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Re: shared_buffer value

From: "Anjan Dave" <adave(at)vantage(dot)com>
To: "Tom Lane" <tgl(at)sss(dot)pgh(dot)pa(dot)us>
Cc: <pgsql-performance(at)postgresql(dot)org>
Subject: Re: shared_buffer value
Date: 2004-01-16 15:29:38
Message-ID: 203C7FC3FF2D7A4588CE0429A87F3C9A04DE85@vt-pe2550-001.vantage.vantage.com (view raw or flat)
Thread:
Lists: pgsql-performance
Sorry I wasn't clear. We do have nightly vacuum crons defined on all pg
servers. Apparently, this one had been taking many hours to finish
recently, and we did an additional vacuum during day time when there was
low volume, which finished quickly.

The platform I mentioned is RedHat 9, PG7.4, on Dell PowerEdge2650.

Here's the output of 'top' below, taken just now. I can capture the
stats during peak time in the afternoon also:

68 processes: 67 sleeping, 1 running, 0 zombie, 0 stopped
CPU0 states:   3.1% user   4.4% system    0.0% nice   0.0% iowait  92.0%
idle
CPU1 states:   0.0% user   3.2% system    0.0% nice   0.0% iowait  96.3%
idle
CPU2 states:   0.4% user   0.3% system    0.0% nice   0.0% iowait  98.3%
idle
CPU3 states:   0.3% user   1.0% system    0.0% nice   0.0% iowait  98.2%
idle
Mem:  3874188k av, 3622296k used,  251892k free,       0k shrd,  322372k
buff
                   2369836k actv,  454984k in_d,   44568k in_c
Swap: 4096532k av,   24552k used, 4071980k free                 2993384k
cached

  PID USER     PRI  NI  SIZE  RSS SHARE STAT %CPU %MEM   TIME CPU
COMMAND
 4258 postgres  16   0 88180  86M 85796 S     2.1  2.2  14:55   0
postmaster
 5260 postgres  15   0 85844  83M 84704 S     0.0  2.2   2:51   1
postmaster
14068 root      23   0 69240  67M  2164 S     3.9  1.7  59:44   2 wish
 3157 postgres  15   0 50364  49M 48484 S     0.0  1.2   0:02   3
postmaster
 2174 postgres  15   0 50196  48M 48380 S     0.1  1.2   0:00   0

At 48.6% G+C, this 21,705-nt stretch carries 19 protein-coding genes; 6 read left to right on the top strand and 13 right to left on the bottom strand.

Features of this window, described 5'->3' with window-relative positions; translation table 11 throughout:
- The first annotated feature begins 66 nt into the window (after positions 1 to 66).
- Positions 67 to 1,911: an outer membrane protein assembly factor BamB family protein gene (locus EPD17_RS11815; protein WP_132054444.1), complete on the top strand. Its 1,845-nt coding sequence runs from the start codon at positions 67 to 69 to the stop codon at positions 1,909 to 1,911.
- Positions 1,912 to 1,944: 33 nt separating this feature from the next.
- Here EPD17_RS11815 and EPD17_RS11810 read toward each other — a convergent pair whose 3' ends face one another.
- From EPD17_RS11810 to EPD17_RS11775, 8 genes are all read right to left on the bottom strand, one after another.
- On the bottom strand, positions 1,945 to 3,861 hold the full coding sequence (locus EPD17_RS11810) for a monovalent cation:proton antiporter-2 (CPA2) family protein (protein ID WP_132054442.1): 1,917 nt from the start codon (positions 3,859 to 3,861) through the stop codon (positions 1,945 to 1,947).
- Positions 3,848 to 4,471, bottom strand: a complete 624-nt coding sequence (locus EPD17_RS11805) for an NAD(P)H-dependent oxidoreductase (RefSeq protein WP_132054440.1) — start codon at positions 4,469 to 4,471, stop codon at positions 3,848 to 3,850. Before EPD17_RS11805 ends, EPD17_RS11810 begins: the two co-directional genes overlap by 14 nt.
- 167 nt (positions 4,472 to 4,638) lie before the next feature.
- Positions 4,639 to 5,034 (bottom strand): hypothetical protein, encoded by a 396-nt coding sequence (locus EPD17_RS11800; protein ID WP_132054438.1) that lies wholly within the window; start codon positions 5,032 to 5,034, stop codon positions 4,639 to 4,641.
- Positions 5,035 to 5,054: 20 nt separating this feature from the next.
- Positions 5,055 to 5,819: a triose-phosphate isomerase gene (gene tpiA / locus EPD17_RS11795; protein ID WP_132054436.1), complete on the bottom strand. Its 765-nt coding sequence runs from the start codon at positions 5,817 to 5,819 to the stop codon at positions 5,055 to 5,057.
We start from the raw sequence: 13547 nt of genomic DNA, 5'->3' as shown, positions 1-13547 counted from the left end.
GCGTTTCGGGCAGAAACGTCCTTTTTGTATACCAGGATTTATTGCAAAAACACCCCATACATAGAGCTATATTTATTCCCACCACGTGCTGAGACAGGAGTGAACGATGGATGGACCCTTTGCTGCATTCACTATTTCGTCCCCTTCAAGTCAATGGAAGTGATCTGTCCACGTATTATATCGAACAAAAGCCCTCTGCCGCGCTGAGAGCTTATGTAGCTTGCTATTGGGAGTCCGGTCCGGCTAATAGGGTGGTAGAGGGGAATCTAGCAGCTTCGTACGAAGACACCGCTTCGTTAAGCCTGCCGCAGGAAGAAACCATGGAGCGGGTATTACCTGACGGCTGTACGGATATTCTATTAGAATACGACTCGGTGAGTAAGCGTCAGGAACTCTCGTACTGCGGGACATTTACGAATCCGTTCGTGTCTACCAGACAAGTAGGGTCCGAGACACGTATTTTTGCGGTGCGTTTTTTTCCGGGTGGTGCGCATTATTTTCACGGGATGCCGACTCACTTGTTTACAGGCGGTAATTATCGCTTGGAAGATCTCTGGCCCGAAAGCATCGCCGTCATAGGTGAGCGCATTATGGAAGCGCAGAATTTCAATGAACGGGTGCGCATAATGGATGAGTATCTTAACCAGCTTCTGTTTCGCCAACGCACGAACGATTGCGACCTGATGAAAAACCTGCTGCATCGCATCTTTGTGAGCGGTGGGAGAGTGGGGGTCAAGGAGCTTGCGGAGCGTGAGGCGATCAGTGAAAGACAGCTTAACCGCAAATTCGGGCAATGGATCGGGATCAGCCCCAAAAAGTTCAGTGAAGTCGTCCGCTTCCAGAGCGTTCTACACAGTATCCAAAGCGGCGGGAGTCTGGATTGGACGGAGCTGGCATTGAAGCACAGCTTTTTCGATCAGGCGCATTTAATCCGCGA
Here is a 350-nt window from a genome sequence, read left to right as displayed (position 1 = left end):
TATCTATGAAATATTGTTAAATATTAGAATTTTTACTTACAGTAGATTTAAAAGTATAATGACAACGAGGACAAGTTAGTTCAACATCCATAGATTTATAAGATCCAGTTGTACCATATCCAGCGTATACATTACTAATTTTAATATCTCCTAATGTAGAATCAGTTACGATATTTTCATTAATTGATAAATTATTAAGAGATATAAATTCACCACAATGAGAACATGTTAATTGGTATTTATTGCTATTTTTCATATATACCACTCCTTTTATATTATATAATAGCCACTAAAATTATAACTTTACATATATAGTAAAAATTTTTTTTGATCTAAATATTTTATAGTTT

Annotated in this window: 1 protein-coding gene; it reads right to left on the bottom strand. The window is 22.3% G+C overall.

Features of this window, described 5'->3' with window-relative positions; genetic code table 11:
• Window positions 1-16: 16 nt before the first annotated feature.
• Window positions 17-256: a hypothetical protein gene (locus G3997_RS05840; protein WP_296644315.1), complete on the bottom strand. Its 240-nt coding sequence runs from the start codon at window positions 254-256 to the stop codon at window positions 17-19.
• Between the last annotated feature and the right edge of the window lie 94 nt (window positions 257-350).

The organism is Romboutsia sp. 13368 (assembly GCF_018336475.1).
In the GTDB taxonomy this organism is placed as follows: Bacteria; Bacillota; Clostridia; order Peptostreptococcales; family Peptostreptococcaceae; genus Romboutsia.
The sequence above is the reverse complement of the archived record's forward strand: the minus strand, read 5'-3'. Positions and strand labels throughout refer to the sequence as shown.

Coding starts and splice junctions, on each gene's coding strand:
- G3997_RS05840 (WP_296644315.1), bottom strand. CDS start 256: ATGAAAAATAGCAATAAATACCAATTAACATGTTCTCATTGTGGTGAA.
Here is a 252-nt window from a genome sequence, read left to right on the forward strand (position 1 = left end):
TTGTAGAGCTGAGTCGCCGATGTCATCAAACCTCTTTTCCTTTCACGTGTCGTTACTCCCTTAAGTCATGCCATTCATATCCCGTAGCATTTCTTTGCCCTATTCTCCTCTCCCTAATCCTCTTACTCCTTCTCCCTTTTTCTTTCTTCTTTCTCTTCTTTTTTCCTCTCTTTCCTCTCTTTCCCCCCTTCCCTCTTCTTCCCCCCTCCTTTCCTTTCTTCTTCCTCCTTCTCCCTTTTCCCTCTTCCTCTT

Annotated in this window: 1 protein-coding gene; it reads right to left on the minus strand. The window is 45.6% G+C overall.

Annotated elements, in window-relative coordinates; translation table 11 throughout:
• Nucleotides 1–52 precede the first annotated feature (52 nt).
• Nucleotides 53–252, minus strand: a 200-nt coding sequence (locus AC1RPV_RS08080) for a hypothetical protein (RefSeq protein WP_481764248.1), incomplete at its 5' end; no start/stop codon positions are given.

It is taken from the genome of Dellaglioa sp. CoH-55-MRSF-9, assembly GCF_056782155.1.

postmaster
 3228 postgres  15   0 49292  48M 47536 S     0.0  1.2   0:00   3
postmaster
 3050 postgres  15   0 49184  47M 47364 S     0.5  1.2   0:00   2
postmaster
 2725 postgres  15   0  7788 7688  6248 S     0.0  0.1   0:00   3
postmaster
 3600 postgres  16   0  5812 5700  4784 S     0.0  0.1   0:00   3
postmaster
 1342 gdm       15   0 12988 5560  2056 S     0.0  0.1  19:36   3
gdmgreeter

According to top's man, 
RSS is: The total amount of physical memory used by  the  task,  in
kilo-bytes...
SHARE is: The amount of shared memory used by the task is shown...
SIZE is: The size of the task's code plus data plus stack space,  in
kilo-bytes...

I am not sure how do I calculate whether 80MB shared_buffer (in
postgresql.conf)should be increased or decreased from the above values,
because during higher loads, the number of postmaster instances go up to
100 (limited by max connections), each at an RSS of about 87MB...

Thanks,
anjan

-----Original Message-----
From: Tom Lane [mailto:tgl(at)sss(dot)pgh(dot)pa(dot)us] 
Sent: Thursday, January 15, 2004 7:52 PM
To: Anjan Dave
Cc: pgsql-performance(at)postgresql(dot)org
Subject: Re: [PERFORM] shared_buffer value 


"Anjan Dave" <adave(at)vantage(dot)com> writes:
> Question is, does the 80MB buffer allocation correspond to ~87MB per 
> postmaster instance? (with about 100 instances of postmaster, that 
> will be about 100 x 80MB =3D 8GB??)

Most likely, top is counting some portion of the shared memory block
against each backend process.  This behavior is platform-specific,
however, and you did not tell us what platform you're on.

> Interestingly, at one point, we vacuumed the database, and the size 
> reported by 'df -k' on the pgsql slice dropped very 
> significantly...guess, it had been using a lot of temp files?

"At one point"?  If your setup doesn't include *routine* vacuuming, you
are going to have problems with file bloat.  This isn't something you
can do just when you happen to remember it --- it needs to be driven off
a cron job or some such.  Or use the contrib autovacuum daemon. You want
to vacuum often enough to keep the database size more or less constant.

			regards, tom lane

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